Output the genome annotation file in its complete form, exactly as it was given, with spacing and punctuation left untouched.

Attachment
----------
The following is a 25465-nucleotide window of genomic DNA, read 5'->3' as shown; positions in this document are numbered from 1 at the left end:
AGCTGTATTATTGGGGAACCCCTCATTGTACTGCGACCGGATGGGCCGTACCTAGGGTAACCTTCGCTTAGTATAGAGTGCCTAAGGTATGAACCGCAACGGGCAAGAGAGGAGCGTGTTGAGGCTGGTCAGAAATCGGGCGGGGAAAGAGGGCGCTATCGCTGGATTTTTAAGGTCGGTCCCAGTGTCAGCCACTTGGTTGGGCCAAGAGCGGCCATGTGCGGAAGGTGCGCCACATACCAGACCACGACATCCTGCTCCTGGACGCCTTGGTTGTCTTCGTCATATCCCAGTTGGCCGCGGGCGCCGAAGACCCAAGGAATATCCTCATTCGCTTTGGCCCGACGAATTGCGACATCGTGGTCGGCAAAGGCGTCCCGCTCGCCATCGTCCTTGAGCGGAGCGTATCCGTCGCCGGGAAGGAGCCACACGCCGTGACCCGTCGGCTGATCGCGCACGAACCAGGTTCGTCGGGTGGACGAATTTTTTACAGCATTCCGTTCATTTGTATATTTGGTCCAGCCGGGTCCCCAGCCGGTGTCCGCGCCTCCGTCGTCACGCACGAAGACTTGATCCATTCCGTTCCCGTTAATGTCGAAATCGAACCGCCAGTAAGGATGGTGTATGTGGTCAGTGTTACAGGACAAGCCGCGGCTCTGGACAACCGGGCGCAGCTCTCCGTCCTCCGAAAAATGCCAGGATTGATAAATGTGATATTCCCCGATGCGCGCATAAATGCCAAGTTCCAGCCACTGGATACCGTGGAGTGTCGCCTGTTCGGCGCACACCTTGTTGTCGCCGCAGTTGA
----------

The following is a 25465-nucleotide window of genomic DNA, read 5'->3' as shown; positions in this document are numbered from 1 at the left end:
AGCTGTATTATTGGGGAACCCCTCATTGTACTGCGACCGGATGGGCCGTACCTAGGGTAACCTTCGCTTAGTATAGAGTGCCTAAGGTATGAACCGCAACGGGCAAGAGAGGAGCGTGTTGAGGCTGGTCAGAAATCGGGCGGGGAAAGAGGGCGCTATCGCTGGATTTTTAAGGTCGGTCCCAGTGTCAGCCACTTGGTTGGGCCAAGAGCGGCCATGTGCGGAAGGTGCGCCACATACCAGACCACGACATCCTGCTCCTGGACGCCTTGGTTGTCTTCGTCATATCCCAGTTGGCCGCGGGCGCCGAAGACCCAAGGAATATCCTCATTCGCTTTGGCCCGACGAATTGCGACATCGTGGTCGGCAAAGGCGTCCCGCTCGCCATCGTCCTTGAGCGGAGCGTATCCGTCGCCGGGAAGGAGCCACACGCCGTGACCCGTCGGCTGATCGCGCACGAACCAGGTTCGTCGGGTGGACGAATTTTTTACAGCATTCCGTTCATTTGTATATTTGGTCCAGCCGGGTCCCCAGCCGGTGTCCGCGCCTCCGTCGTCACGCACGAAGACTTGATCCATTCCGTTCCCGTTAATGTCGAAATCGAACCGCCAGTAAGGATGGTGTATGTGGTCAGTGTTACAGGACAAGCCGCGGCTCTGGACAACCGGGCGCAGCTCTCCGTCCTCCGAAAAATGCCAGGATTGATAAATGTGATATTCCCCGATGCGCGCATAAATGCCAAGTTCCAGCCACTGGATACCGTGGAGTGTCGCCTGTTCGGCGCACACCTTGTTGTCGCCGCAGTTGA